The question that begs to be asked is can they go a perfect 16-0, then 19-0?
Conventional wisdom says no, as the 1972 Dolphins remain the only perfect team in the history of the NFL. In 2007, New England was perfect all the way to the Super Bowl before being upset by the Giants, 17-14. In New England’s recent run, more pressure built up each week and the Pats were very fortunate to avoid upsets as the season progressed.
Green Bay seems to be hanging with the “one game at a time” mantra (or cliche), or at least quarterback Aaron Rodgers is sticking to the story.
“It’s not something that we think about or talk about,” Rodgers said. “We’re just trying to be 1-0 every week and we’ve done that for ten straight weeks and that’s going to be our focus.”
Packers veteran cornerback Charles Woodson “broke the code” two weeks ago when he admitted he liked the idea of perfection.
“We can talk about it,” Woodson said to Yahoo Sports. “I don’t care. We’re 8-0 and love to be 16-0 – love to. It’s a realistic conversation now. We’re halfway there. So yeah, let’s talk about it. I’d love to go undefeated, I’d absolutely love to. Not just the regular season – the whole thing.”
With six games to play, there are a few teams that have a good shot at taking down the champs. An explosive Detroit offense hosts Green Bay on Thanksgiving Day in the most anticipated “Turkey Day” game in years. Matt Stafford could have a field day against the league’s 31st ranked pass defense. If the Packers do survive the short week, they will have a difficult trip to the Meadowlands to face the Giants elite pass rush and clutch quarterback Eli Manning. Following the trip to New Jersey, Green Bay returns home to face the enigmatic Oakland Raiders before traveling to Kansas City. The Packers final two games are of the division variety, with Chicago and Detroit coming to Titletown.
With their difficult schedule, if Green Bay can accomplish the undefeated feat, it will make for one of the greatest accomplishments in modern-day sports.
Locker Makes His Debut
The only quarterback selected in the first round yet to start a game is Titans quarterback Jake Locker. Sitting behind Matt Hasselbeck, Tennessee was planning to use 2011 as a “redshirt year” for Locker, but he was forced into action after Hasselbeck suffered an elbow injury.
In mop up duty, Locker completed 9 of 19 throws for 140 yards and a pair of touchdowns. The former Washington Huskie showed superior arm strength and an ability to escape pressure.
“It was a lot of fun,” Locker said following the Titans 23-17 loss to Atlanta. “I would have liked a better outcome, but it was fun to be out there competing.”
Titans head coach Mike Munchak said that Matt Hasselbeck is the team’s starting quarterback going forward.
A bad season become exponentially worse for the Minnesota Vikings as All-Pro running back Adrian Peterson was forced to leave Sunday’s game with an ankle injury. X-rays on the ankle were reported to be negative and there will be an MRI on Monday. If Peterson misses any significant time, the Vikings already sub-par offense will struggle even more.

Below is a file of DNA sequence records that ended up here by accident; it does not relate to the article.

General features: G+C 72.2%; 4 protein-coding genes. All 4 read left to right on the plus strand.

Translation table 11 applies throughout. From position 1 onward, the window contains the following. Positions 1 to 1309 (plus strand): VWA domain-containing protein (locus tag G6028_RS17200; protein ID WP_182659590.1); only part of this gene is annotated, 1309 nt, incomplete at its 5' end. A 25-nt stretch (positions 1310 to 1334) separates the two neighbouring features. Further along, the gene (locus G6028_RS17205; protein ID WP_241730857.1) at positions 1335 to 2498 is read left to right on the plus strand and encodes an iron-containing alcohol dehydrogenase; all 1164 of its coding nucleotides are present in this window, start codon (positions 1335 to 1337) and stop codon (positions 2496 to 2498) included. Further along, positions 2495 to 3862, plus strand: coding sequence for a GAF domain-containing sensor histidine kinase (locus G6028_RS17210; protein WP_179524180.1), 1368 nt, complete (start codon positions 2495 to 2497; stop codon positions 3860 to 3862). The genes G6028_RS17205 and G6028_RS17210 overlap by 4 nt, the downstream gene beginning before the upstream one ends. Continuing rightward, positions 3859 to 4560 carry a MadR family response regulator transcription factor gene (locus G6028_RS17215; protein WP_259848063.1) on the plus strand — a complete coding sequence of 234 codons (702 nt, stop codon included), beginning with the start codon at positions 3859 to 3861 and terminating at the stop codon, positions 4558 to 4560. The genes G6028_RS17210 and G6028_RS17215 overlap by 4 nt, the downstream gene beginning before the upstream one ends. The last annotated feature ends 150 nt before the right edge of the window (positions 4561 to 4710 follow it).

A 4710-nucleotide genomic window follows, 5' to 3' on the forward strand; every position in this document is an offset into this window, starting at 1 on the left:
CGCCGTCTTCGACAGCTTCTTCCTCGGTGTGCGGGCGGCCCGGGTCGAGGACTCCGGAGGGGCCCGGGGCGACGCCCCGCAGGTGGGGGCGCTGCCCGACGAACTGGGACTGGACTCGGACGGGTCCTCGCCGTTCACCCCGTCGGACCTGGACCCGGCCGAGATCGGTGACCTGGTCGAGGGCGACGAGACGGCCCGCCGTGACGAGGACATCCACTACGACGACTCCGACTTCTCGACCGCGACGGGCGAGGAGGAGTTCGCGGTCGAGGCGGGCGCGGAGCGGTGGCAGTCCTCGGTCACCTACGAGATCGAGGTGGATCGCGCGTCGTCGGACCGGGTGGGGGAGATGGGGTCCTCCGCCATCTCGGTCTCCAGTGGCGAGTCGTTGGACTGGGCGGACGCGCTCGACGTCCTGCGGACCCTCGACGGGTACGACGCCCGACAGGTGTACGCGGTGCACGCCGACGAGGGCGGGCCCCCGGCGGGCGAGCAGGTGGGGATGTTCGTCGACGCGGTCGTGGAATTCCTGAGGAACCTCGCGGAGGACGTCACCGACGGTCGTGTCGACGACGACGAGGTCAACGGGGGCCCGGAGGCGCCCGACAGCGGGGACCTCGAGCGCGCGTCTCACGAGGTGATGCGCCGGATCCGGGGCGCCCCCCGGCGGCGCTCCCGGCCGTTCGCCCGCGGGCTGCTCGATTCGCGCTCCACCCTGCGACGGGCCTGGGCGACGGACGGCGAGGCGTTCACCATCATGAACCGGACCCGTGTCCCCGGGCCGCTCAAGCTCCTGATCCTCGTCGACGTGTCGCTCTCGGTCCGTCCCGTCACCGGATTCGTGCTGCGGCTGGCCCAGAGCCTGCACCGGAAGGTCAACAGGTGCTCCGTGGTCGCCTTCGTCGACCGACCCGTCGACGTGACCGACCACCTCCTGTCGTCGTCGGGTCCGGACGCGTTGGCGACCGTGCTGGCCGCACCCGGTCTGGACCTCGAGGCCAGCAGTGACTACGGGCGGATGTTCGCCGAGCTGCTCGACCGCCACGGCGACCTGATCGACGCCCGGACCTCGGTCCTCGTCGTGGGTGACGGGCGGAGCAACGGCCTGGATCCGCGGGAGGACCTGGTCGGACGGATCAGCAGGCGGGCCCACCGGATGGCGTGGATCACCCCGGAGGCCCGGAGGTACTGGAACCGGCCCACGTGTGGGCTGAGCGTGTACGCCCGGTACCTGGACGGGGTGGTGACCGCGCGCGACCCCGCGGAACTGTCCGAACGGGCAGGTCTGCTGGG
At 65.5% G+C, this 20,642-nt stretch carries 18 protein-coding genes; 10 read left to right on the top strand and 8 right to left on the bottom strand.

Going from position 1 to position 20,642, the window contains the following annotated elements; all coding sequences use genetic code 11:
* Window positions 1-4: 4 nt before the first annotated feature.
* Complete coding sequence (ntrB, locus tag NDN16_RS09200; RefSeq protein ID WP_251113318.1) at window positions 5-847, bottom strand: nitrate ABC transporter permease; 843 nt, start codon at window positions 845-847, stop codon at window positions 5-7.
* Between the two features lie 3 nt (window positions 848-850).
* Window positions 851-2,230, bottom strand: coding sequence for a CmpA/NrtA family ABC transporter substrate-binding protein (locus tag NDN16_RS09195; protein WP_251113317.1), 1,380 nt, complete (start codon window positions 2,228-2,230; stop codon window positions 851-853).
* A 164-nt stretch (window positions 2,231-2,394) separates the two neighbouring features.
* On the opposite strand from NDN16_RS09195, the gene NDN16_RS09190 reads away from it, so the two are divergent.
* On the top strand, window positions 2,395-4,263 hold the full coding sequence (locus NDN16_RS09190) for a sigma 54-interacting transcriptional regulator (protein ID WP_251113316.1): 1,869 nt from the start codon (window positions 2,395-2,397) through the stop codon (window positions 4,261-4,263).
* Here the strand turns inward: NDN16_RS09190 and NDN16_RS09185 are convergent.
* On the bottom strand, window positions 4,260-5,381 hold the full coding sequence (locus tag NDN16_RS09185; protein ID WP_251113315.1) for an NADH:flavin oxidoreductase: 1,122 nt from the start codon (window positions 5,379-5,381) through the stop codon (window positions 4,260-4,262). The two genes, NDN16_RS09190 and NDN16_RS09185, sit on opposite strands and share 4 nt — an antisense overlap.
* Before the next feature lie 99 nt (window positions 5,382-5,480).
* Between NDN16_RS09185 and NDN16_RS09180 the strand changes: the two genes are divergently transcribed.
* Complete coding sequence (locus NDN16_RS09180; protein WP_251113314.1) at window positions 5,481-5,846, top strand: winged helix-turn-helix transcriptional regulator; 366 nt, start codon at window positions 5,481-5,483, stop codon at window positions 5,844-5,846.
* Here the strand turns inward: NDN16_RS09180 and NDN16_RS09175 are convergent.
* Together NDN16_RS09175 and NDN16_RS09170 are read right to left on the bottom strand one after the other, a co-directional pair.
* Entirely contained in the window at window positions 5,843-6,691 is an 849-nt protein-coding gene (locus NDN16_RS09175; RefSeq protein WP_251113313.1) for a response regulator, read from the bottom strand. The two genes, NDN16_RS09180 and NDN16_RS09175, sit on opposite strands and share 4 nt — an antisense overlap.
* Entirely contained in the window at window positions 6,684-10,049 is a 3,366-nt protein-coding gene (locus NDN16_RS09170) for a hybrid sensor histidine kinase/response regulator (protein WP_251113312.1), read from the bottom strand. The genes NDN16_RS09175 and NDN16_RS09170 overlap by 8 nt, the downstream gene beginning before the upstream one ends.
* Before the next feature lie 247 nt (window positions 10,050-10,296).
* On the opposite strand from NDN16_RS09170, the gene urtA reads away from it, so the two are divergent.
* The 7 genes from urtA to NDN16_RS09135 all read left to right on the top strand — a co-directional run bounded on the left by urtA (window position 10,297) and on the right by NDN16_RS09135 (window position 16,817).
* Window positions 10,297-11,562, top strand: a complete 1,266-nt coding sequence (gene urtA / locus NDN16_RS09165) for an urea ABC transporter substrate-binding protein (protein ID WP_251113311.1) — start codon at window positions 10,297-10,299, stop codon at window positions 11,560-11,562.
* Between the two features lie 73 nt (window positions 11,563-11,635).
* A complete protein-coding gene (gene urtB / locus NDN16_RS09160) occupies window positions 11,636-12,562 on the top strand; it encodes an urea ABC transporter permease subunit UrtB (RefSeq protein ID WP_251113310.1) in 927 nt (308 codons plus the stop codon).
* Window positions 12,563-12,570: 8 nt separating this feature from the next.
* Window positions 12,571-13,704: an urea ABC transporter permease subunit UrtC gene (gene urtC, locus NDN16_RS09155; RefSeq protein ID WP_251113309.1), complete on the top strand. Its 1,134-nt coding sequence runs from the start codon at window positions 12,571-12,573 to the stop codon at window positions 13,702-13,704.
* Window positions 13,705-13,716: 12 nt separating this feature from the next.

Stafford Shakes Off Tough Start
In Sunday’s 49-35 victory over the Panthers, Lions quarterback Matt Stafford was intercepted on Detroit’s first two possessions. Instead of the interceptions being the story, Stafford bounced back to throw for 335 yards with five touchdown passes. It was the second-time in Stafford’s career that he threw five touchdowns in a game and he became the first quarterback in the Super Bowl era to have a pair of five touchdown games in his first 23 starts.
“We were killing ourselves with turnovers,” Stafford said. “We knew that we’d be able to score in the second half if we could just keep our hands on the ball.”
Good Day Off For Houston
Last week, the Houston Texans victory over the Tampa Bay Bucs was marred by the foot injury to quarterback Matt Schaub which will likely cost him the season. Although Houston didn’t play this week they gained ground in the division title race as both the Tennessee Titans and Jacksonville Jaguars suffered defeats. At 7-3, the Texans have a two game lead over 5-5 Tennessee with six games to play. Only a Texas-sized collapse can now keep Houston from the postseason.
Florida Coaches Gone Wild
Although there were no coaching decisions this week which were as second guessed as Falcons head coach Mike Smith’s choice to attempt a 4th-and-1 on his own 29-yard line a week ago, there were some questionable moves.
– In Green Bay, Wisconsin, Buccaneers head coach Raheem Morris attempted to steal some possessions as he tried not one, but two onside kicks. Neither worked and the Packers scored touchdowns on both ensuing possessions.
– In Cleveland, Ohio, Jaguars head coach Jack Del Rio after some questionable clock management before halftime, decided to punt from the Cleveland 40-yard line on a 4th-and-7 with 15 seconds remaining in the half. Jacksonville could’ve opted to go for a first down, knowing that the odds of Cleveland scoring on a failed attempt would be slim, or they could’ve attempted a long field goal with one of the game’s best kickers, Josh Scobee. In a game that the team lost by just four points, a made kick could’ve cut the lead to one. Jacksonville’s final possession was ended at the Cleveland 1-yard line.
– Dolphins head coach Tony Sparano didn’t do anything crazy or questionable, but he did navigate his Miami team to a 35-8 victory over Buffalo. With the victory, the Dolphins became the first team to win three straight games after losing their first seven.
“This is nice for the guys,” coach Tony Sparano said. “They’re just worried about doing their job and trying to prove people wrong. They make me smile a little bit. I don’t know that I want to show that, though. They’ll think I’m getting soft.”
Charlie Bernstein is the NFL Insider for ESPNFlorida.com and ESPN 1080 and 1040 in Orlando/Tampa and Editor-in-Chief of Sports Media Interactive, covering the National Football League, NCAA, and National Basketball Association. Charlie covers the Jacksonville Jaguars for FoxSports and has been featured on the NFL Network and Sirius NFL Radio. Charlie is also a member of the Pro Football Writers of America. You can follow Charlie on Twitter @nflcharlie